Let Joe Know: World's most organized consumer goes up against home warranty company

FOUNTAIN HILLS, AZ - Jules Schwager is what I like to call the most organized man in the world! Or at least in Fountain Hills.

He is a consumer we should all try to emulate – and businesses should fear.

"I write everything down," he admitted.

He keeps organized records of just about everything – from receipts and bills to a log of the PH balances in his home spa.

In fact, he routinely examines his pool equipment and, recently, noticed leaking in the spa heating area.

"It was rusty on the side," he said.

CLAIM DENIED

So, he called his home warranty company, American Home Shield, which sent out two contractors to check it out.

Their conclusion? The heating element failed because the PH level in the water was too high. And, since a problem caused by high PH levels is excluded under the warranty, American Home Shield denied his more than $2,000 claim.

But Schwager says neither of the contractors tested the water for PH levels. "I was with them every minute they were here," he said.

So, Schwager posted a complaint on Ripoffreport.com .

That was just the beginning.

RESEARCH

Schwager turned to his pool company. They provided him years of PH readings – one taken every week. The readings were not high.

Then, Schwager contacted the spa's manufacturer to find out the life expectancy of the unit. It was 15 to 20 years, he said.

His unit was 19 years old. The manufacturer told him in an email, "I don't think the leak was caused by a sudden change in your water chemistry, rather a natural degradation of the tubes from the age of the unit."

They said if it was water chemistry, it would have happened a long time ago.

Still, the warranty company wouldn't budge.

So, Schwager paid for the spa replacement parts himself.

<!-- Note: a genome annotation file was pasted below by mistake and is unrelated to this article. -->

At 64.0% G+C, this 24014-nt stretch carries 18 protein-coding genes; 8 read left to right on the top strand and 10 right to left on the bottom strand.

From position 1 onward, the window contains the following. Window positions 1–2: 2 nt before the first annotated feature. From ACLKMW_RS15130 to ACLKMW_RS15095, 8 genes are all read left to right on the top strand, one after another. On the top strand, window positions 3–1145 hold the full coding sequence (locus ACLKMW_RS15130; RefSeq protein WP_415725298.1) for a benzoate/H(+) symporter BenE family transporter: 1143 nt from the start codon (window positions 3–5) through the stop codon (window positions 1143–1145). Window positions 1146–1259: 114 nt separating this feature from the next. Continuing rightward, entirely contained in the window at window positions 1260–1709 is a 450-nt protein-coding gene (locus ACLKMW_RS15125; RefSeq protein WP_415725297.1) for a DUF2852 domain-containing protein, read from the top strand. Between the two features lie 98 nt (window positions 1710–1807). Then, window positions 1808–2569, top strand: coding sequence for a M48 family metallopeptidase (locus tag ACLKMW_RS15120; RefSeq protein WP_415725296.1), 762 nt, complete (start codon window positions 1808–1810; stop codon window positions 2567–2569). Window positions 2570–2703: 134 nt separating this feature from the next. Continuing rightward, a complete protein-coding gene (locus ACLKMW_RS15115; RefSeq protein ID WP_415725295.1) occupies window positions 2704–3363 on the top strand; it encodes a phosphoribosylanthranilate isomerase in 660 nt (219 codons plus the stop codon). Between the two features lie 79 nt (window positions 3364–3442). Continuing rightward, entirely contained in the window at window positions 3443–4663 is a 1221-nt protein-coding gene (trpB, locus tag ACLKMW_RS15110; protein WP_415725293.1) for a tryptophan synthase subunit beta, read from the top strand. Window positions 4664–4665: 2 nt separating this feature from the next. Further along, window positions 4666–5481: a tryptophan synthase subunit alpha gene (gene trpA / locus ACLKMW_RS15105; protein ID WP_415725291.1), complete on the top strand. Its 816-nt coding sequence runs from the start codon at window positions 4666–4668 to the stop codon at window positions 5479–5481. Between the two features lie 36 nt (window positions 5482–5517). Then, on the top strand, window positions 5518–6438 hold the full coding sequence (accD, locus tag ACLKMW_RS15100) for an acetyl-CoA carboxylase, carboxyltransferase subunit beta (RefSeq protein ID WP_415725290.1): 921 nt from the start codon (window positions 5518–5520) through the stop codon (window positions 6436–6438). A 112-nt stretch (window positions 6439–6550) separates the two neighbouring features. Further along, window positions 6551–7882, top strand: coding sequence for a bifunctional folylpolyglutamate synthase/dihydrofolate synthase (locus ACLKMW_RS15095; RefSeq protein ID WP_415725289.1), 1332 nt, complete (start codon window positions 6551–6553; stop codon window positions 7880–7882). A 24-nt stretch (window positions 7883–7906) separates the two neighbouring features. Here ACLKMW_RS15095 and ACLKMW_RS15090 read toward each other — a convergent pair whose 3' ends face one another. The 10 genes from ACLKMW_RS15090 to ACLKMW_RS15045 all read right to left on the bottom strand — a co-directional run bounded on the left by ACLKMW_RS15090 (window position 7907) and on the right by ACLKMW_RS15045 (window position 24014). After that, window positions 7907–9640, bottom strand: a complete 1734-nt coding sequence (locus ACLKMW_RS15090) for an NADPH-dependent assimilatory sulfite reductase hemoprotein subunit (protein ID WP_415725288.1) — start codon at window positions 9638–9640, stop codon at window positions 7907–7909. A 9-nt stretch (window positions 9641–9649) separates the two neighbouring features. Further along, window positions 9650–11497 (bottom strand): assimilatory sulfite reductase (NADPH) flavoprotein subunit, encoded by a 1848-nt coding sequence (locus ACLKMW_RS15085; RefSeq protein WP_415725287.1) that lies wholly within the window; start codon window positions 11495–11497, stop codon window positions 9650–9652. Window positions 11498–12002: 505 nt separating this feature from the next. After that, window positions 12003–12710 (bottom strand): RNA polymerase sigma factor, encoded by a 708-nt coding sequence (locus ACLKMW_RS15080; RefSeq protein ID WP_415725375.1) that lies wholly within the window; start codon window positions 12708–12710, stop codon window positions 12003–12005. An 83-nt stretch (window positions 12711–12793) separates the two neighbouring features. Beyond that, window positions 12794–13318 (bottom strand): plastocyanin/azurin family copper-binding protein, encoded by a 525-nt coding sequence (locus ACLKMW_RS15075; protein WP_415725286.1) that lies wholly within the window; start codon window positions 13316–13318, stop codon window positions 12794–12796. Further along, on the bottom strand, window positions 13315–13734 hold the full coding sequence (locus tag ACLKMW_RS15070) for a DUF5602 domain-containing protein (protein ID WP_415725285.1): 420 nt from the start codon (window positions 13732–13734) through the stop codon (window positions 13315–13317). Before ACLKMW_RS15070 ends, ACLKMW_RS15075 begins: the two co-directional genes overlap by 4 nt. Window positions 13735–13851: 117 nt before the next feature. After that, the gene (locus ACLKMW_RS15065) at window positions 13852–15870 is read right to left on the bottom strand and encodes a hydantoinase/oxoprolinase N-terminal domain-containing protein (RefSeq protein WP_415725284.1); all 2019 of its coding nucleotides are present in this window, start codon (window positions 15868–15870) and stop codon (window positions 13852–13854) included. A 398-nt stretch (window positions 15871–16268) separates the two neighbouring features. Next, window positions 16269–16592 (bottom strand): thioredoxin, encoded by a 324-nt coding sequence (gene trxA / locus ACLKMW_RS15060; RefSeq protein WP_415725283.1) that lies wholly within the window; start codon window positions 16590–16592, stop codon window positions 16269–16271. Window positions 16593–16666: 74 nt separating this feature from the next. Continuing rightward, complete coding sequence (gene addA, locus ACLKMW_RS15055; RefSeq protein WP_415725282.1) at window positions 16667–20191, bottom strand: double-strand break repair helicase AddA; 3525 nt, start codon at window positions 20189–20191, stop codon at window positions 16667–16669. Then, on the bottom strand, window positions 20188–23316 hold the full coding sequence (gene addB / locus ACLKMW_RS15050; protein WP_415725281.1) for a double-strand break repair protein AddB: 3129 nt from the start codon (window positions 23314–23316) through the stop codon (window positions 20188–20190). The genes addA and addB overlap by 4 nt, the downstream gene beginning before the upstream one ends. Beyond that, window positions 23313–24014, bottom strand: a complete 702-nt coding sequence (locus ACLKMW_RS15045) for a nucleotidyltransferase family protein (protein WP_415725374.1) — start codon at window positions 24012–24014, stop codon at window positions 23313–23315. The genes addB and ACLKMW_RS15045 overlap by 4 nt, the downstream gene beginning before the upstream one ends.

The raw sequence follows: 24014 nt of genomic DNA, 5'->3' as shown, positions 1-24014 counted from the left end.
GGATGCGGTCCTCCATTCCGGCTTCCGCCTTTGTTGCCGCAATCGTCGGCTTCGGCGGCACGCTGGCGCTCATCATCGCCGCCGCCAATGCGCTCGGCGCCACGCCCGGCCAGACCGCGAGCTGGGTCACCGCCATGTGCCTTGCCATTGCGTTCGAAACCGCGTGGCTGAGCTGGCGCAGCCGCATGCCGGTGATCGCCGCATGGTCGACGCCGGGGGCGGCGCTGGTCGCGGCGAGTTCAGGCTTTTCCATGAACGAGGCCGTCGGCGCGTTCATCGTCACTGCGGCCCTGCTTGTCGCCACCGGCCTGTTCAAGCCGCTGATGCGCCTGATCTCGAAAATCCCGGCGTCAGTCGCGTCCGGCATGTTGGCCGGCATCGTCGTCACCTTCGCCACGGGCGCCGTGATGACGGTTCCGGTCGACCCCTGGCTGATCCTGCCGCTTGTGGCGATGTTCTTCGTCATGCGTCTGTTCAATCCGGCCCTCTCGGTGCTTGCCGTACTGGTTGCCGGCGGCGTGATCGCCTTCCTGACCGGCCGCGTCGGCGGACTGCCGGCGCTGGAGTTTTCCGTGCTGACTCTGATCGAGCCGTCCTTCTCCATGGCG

TAKE ANOTHER LOOK

I asked American Home Shield to take another look at all of Schwager's proof. They did, and a few days later –

"They called me after they had been informed by you good people," Schwager said.

The company asked for the documentation supporting Schwager's claim – and then sent him a check for $2,200.

American Home Shield said they "carefully examined the details of his pool claim, as well as the additional documentation provided, and we are pleased to provide reimbursement."

THE LESSON

The lesson? Document everything! Once the home warranty company saw his binders full of proof, they came through for him and covered his claim.

RipoffReport.com tells us they get many complaints about various home warranty companies, so read the fine print before you sign up for one. Make sure to check for exceptions that are not covered.

And if you have a complaint about a home warranty policy, file a complaint with the Arizona Department of Insurance.

If you need help or need to warn others about a consumer problem or scam, let me know at joe@abc15.com or by going to my  "Let Joe Know" Facebook page.

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